The USFA or United States Fire Administration reports 28,600 (more of less) electrical fires every year. These incidents have caused damage to property amounting to $1.1 billion, 310 deaths and about 1,100 injuries. There are many known causes of electrical fire which spurred these dangerous occurrences. January and December are the two months with the most electrical fires because these are the very months when heating appliances and lighting are used – and even overused.
Majority of electrical fires begin in the bedroom where the homeowners are usually asleep when the accidents happen. The higher number of fatalities occur in dens and living rooms, though.
A few electrical fires are caused by residential wiring problems and even appliance failures. Majority occur due to homeowners’ mistakes such as overloading extension cords and electrical outlets.
As numerous as the causes of electrical fire are, there are equally many preventive methods that you can learn in order to keep them at bay. If you truly love your family – and yourself – you should take time to ascertain that you do not become yet another number on the yearly statistics.
Majority of electrical fires happen because of faulty outlets, even outdated ones. Old appliances can also easily cause such incidents. Other fires can be started by appliance cord faults, or switch and receptacle faults.
Since this is so, you must refrain from using outdated appliances, frayed cords, old receptacles, and just about any obsolete electrical stuff. Remember that heat can easily cause fire where combustible surfaces are present such as curtains, wooden floors, rugs, and carpets.
Another way to prevent electrical fire is to not run cords under carpets and rugs. Be sure not to remove a cord’s grounding plug so that you can use it on a two-prong outlet. Doing this is highly dangerous since it can also cause fire. Appliances have an extra prong only because they should be used in outlets that are able to handle the extra amount of electrical current that such appliances draw.
Other reasons for electrical fires include improper use of light bulbs, lamps and lighting fixtures. For instance, the installation of a low-watt bulb onto a fixture can instantly cause an accident. Vice versa, if the bulb requires a high wattage and the lighting fixture is not able to provide ample electricity, then over time, electrical fire could also easily occur.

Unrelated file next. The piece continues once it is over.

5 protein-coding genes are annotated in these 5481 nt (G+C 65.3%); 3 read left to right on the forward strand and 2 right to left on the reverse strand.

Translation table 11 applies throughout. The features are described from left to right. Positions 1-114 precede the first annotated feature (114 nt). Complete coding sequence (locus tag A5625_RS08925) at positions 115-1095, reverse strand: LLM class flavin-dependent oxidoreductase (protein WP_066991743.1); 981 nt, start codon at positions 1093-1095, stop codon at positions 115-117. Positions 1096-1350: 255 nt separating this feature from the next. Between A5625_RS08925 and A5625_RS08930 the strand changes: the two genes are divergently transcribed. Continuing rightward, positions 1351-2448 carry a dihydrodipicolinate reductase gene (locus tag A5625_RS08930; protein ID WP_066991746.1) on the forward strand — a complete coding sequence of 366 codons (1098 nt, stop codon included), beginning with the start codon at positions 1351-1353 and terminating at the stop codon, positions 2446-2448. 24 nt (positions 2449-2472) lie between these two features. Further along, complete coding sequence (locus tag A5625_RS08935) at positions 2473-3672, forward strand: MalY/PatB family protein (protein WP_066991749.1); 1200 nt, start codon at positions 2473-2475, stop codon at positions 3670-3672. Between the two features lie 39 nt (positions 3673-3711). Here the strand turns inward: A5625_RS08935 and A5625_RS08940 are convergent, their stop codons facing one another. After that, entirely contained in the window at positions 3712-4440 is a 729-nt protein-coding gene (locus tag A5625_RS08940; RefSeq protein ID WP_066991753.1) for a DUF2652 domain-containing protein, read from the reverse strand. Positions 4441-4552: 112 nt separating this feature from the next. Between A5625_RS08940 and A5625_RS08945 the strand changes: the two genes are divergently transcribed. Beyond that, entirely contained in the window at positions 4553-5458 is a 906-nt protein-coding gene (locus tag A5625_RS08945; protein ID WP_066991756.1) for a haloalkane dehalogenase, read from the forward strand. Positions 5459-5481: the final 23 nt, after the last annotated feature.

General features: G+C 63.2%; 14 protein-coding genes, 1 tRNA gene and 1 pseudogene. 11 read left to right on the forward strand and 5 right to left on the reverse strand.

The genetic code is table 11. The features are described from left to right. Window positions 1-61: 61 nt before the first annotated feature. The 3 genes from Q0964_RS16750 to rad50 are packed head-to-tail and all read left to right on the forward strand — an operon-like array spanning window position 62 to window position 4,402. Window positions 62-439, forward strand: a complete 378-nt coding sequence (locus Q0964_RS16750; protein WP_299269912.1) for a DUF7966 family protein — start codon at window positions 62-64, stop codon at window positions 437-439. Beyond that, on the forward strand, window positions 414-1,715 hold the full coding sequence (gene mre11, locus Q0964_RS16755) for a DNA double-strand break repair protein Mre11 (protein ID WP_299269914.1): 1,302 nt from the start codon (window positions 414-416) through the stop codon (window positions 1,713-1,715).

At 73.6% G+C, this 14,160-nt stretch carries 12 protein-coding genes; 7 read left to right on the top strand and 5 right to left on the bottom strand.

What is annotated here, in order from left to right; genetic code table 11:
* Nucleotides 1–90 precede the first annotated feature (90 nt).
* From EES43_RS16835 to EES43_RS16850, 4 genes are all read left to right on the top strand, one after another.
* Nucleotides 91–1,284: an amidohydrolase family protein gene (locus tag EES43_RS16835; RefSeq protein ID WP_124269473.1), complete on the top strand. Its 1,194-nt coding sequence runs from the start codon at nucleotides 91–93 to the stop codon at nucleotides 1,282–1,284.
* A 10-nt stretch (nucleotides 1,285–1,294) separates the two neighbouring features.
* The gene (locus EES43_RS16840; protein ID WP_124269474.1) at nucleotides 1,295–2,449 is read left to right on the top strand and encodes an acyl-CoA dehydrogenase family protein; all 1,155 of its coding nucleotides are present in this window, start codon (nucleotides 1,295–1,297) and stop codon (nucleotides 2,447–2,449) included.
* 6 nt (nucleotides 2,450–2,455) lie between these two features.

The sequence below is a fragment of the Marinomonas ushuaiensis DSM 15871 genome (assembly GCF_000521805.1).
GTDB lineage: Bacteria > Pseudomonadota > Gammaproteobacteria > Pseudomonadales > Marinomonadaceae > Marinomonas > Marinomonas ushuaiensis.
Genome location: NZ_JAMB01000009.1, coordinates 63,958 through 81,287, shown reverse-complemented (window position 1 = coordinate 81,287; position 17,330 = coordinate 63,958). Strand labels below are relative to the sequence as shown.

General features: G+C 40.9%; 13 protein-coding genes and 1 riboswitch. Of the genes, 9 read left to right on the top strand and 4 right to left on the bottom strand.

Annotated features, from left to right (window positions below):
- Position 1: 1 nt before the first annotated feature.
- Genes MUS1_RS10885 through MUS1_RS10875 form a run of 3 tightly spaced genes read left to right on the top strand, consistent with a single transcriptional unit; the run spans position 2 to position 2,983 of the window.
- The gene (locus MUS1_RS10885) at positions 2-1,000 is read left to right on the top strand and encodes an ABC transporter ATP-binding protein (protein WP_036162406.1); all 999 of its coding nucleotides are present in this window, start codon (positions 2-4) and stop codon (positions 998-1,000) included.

To prevent fires due to burnt out or busted bulbs, make sure that you read the correct wattage requirements.
One other cause of electrical fire is any paper or cloth that is placed over lampshades. Remember that these are combustible materials so you have to keep them away from the lamp.
Misusing extension cords is also a no-no. An appliance must be plugged directly to electrical outlets and not into an extension cords. An approved use of extension cord is when you need to have a temporary means of reaching the outlet. Keep in mind that you must not make the extension cord a permanent means of electrical provision. Ask the help of an electrician in the installation of additional outlets in your home.
Since space heaters are major causes of electrical fires in the country, it is important that you practice caution in using them especially the portable ones. Portable space heaters are sometimes placed too close to combustible materials such as beds, clothing, rugs, couches and chairs; hence, the higher risk of electrical fire.
Coil space heaters are more dangerous than the conventional ones since they can become hot almost instantly and they can easily ignite a nearby flammable material. For extra safety, use the radiator type which can diffuse heat over a huge surface.
Outdated wiring, overloaded circuits, and many more are causes of electrical fire. Have an electrician check your entire home so that you can find probable risks.
Useful Reference Links
5 Top Causes of Electrical Fires and How to Prevent them
5 common causes of electrical fires
Electrical Fire Causes and Prevention
Top 5 Causes of Electrical Fires & How to Prevent Them
What Causes Electrical Fires in the Home